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Nurse Susan
Nurse Susan, Nurse (RN)
Category: Health
Satisfied Customers: 1091
Experience:  RN, BSN, MSN-ED, Nurse Educator whose passion is helping people understand their health and wellness
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I'd typed out a question earlier but it was eaten by a

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I'd typed out a long question earlier but it was eaten by a website glitch, so I'll be brief. Does it matter where I inject a sub-q medication? I've always done in my thigh or abdomen, but I have an anxiety problem when it comes to needles and it's getting worse over the years. Last year I had a knee replacement that resulted in an area of dead nerves on the outer sides of my knees, and it's been an incredible relief being able to inject without feeling a thing. I'd just like to know if there's any reason I shouldn't do it there. There's not much fatty tissue obviously, which results in a slight bump formed by the medication gathering under my skin after I inject it, but it absorbs into the surrounding tissue within a few minutes and seems normal enough. I used to get similar bumps as a kid when I was seriously underweight and didn't have much if any padding to my arms, which is where we usually did the injections.
Hello JACustomer,

I would like to try and help you but I need some more information please. What medication are you injecting SQ and how much of it (how many milliliters/ ccs/ how much do you draw up in the syringe). Additionally, how long is the needle that you use?

Thank you for clarifying,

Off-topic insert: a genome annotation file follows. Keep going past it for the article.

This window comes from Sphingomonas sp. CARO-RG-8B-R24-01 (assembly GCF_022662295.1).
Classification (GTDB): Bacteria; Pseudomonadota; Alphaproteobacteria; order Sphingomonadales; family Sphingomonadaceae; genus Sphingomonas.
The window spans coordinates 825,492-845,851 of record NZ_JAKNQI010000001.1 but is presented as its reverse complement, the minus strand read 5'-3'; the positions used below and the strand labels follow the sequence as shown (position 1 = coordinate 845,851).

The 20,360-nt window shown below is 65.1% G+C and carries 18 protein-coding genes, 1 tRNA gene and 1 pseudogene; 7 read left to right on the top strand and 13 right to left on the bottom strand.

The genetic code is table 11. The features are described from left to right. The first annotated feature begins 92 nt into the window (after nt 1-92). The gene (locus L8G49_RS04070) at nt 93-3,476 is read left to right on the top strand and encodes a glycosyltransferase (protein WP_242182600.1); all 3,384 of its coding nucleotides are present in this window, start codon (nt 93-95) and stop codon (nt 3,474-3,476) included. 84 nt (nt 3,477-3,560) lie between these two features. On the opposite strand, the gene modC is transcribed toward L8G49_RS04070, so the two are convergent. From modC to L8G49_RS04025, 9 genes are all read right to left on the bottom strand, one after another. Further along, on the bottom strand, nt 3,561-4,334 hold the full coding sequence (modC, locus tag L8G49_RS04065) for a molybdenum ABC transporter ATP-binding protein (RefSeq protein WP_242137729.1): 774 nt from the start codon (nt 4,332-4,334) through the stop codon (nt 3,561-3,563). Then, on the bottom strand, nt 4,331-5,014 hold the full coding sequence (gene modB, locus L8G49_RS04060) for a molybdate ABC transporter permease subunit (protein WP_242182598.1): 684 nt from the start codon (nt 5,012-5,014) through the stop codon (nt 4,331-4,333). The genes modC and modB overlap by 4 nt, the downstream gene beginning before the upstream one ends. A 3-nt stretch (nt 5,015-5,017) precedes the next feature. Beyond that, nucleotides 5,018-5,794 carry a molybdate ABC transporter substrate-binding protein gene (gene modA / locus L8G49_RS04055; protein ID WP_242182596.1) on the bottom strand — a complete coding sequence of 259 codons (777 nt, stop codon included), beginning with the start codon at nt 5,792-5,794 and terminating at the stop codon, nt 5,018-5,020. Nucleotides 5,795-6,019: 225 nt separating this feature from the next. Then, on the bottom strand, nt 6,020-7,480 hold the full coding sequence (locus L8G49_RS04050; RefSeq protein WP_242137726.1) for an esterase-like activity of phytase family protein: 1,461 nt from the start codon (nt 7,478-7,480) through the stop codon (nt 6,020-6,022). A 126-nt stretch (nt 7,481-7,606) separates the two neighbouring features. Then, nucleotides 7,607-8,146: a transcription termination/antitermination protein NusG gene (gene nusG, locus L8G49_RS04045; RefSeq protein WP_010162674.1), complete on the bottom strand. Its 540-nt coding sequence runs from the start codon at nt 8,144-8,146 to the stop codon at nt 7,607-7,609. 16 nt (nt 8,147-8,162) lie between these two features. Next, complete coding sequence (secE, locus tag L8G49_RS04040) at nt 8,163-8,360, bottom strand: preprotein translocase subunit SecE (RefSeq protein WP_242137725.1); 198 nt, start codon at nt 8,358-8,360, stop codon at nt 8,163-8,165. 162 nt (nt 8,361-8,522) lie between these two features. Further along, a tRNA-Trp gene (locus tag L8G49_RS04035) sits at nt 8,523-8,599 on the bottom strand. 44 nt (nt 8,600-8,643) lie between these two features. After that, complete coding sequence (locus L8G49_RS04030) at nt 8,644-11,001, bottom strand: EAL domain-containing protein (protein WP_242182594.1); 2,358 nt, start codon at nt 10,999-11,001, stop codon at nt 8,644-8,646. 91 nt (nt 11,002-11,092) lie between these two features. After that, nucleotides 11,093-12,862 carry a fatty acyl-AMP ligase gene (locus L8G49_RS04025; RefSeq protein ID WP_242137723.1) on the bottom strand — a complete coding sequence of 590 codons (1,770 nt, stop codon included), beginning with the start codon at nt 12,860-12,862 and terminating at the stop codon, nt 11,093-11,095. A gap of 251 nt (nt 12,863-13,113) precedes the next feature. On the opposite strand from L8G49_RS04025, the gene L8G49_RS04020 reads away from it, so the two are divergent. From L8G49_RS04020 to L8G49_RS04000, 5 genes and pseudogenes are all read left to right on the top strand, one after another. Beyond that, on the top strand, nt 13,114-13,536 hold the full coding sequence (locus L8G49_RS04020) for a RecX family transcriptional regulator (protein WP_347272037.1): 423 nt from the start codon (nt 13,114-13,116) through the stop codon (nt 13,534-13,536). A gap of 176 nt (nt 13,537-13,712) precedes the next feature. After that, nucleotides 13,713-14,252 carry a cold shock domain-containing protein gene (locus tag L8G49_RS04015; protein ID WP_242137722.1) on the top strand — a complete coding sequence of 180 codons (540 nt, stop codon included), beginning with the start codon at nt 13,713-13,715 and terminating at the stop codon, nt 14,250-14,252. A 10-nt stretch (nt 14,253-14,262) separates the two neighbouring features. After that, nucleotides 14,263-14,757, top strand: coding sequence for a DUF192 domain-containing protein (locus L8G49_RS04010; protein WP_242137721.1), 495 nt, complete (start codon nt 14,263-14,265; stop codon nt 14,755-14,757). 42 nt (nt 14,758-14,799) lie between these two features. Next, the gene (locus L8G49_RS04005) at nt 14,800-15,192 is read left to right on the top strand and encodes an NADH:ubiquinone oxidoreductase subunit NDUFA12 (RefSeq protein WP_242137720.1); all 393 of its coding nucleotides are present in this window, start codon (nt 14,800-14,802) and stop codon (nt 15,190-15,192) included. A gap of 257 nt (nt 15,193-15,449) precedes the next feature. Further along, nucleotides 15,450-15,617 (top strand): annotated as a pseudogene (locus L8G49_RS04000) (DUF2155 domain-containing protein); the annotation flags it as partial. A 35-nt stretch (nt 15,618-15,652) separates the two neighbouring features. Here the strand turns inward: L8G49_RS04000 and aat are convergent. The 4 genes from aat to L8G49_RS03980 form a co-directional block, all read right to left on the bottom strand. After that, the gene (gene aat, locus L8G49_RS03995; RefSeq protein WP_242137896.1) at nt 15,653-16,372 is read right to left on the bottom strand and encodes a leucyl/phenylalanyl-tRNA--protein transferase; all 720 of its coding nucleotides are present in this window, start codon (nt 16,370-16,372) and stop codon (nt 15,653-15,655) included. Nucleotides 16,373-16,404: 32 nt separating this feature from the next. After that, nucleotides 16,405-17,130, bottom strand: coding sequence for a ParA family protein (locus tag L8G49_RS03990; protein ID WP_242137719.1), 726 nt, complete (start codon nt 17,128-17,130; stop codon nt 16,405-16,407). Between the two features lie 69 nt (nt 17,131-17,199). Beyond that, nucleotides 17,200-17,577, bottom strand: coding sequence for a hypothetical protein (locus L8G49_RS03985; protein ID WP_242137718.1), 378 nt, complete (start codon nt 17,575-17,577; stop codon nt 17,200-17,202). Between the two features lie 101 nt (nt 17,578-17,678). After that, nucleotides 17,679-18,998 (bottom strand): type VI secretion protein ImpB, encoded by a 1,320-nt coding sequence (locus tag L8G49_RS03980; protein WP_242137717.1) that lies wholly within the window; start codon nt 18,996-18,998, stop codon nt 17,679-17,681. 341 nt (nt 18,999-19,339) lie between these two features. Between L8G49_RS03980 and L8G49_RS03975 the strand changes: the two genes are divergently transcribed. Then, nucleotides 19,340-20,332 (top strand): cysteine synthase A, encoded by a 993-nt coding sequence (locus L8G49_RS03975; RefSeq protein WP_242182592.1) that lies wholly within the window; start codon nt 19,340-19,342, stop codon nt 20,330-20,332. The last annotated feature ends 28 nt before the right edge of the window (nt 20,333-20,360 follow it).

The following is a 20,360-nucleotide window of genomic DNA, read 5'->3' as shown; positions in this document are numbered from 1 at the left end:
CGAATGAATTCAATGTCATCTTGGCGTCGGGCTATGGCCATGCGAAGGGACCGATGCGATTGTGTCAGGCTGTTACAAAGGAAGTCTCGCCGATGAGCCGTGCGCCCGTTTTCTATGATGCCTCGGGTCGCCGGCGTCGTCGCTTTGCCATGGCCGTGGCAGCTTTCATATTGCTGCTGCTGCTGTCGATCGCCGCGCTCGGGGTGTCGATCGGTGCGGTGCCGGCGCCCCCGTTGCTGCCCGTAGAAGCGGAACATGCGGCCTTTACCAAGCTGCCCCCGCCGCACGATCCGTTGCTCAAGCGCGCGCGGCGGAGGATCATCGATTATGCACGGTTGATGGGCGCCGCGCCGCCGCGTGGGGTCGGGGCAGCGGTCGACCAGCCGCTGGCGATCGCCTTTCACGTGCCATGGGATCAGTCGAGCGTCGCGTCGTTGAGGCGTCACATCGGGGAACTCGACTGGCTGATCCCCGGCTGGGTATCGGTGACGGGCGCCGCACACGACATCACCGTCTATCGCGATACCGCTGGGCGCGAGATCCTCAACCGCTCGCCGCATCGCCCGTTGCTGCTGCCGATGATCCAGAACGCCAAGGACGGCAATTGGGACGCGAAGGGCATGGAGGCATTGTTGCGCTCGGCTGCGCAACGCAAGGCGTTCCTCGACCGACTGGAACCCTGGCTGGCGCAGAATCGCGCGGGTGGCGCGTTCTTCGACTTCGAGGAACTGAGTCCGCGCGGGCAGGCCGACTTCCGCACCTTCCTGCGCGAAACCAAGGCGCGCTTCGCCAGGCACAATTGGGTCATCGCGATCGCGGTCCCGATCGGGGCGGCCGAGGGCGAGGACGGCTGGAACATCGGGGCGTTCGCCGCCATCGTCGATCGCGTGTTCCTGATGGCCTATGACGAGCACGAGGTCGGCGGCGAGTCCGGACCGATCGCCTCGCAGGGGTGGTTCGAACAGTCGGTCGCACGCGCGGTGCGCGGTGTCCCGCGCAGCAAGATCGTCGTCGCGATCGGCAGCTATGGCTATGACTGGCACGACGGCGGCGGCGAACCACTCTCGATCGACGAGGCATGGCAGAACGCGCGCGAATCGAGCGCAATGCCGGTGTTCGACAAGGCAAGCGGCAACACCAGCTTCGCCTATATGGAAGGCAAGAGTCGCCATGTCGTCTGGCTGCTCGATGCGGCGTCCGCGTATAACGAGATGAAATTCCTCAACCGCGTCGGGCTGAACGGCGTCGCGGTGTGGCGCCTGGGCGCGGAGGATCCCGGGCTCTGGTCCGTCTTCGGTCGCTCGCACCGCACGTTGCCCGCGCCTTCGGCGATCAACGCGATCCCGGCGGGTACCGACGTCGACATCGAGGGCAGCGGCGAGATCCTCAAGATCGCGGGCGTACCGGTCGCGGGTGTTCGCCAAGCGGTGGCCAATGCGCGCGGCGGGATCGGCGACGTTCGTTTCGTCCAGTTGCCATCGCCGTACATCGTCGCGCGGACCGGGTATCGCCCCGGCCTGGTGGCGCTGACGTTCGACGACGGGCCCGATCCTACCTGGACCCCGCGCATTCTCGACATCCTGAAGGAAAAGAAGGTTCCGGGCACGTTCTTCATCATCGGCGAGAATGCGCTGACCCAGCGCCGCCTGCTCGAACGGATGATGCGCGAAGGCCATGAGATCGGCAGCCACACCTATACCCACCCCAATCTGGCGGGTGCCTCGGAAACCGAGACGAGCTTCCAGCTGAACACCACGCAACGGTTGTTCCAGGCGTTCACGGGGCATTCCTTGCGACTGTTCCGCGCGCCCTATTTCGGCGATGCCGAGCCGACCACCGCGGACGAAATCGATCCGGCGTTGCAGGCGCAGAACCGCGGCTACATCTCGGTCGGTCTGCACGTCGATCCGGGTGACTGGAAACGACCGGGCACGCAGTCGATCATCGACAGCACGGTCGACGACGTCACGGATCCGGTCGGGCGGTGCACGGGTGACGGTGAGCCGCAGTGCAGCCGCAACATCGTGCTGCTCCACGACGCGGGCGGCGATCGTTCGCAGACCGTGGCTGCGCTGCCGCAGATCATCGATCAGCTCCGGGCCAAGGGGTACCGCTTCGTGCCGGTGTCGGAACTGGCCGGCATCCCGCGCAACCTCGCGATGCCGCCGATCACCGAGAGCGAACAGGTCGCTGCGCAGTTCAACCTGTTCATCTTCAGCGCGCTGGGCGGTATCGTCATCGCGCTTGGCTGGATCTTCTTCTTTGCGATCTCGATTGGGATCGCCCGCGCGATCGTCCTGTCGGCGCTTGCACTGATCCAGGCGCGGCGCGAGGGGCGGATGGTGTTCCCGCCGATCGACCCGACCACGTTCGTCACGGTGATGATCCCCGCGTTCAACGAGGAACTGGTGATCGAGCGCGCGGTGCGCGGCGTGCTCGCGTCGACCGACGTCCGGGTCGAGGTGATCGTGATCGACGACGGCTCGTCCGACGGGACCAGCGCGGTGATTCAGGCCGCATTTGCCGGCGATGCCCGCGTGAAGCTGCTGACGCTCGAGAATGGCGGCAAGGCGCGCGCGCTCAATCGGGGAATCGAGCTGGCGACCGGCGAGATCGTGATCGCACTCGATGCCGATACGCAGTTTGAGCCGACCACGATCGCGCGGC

Customer: replied 5 years ago.
Hi Susan. The medication is Orencia, a drug for rheumatoid arthritis. It comes in pre-filled syringes of 125 mg/ml, although the instructional information sheet enclosed with the box of syringes states that there may be a small bit of liquid left in the syringe and not to worry about it.
Hello JACustomer,

I am sorry to hear you have Rheumatoid arthritis, I imagine that is pretty painful. It may seem like a blessing to be able to inject where you cant feel...I know some injections hurt especially if the fluid is thick. But its not a good idea to give a subcutaneous (SQ) injection anywhere but the recommended sites (back of the arms, outer aspects of thighs, and abdomen) because the idea of the SQ injection is to inject in the subcutaneous or fatty layer of the skin. There are not as many blood vessels here as in other layers of the skin, so the medication injected SQ is able to be absorbed by the body at the proper slow rate that the makers of the medication desire.

Your knee doesn't likely have as much fatty tissue as the arms, thighs or abdomen, so there is no way to know where the injection is winding up...for all you know, it could be intramuscular, which can affect the rate of absorption. If there is scar tissue you inject in, that also changes the rate of absorption.

I know you likely wont appreciate this, but its best to stick with the recommended sites. Also, its a good idea to rotate the sites that you do day a leg, one day an arm, etc. That is so scar tissue doesn't build up under your skin. Using the right place to inject is important, especially as the information on Orencia says that if its given intravenously, it has to be given VERY slowly. (Also says to avoid vaccinations with live virus preparations)

Here is a PDF file on subcutaneous injections for more information:

Here is the information on Orencia I used:

I hope I was able to help,
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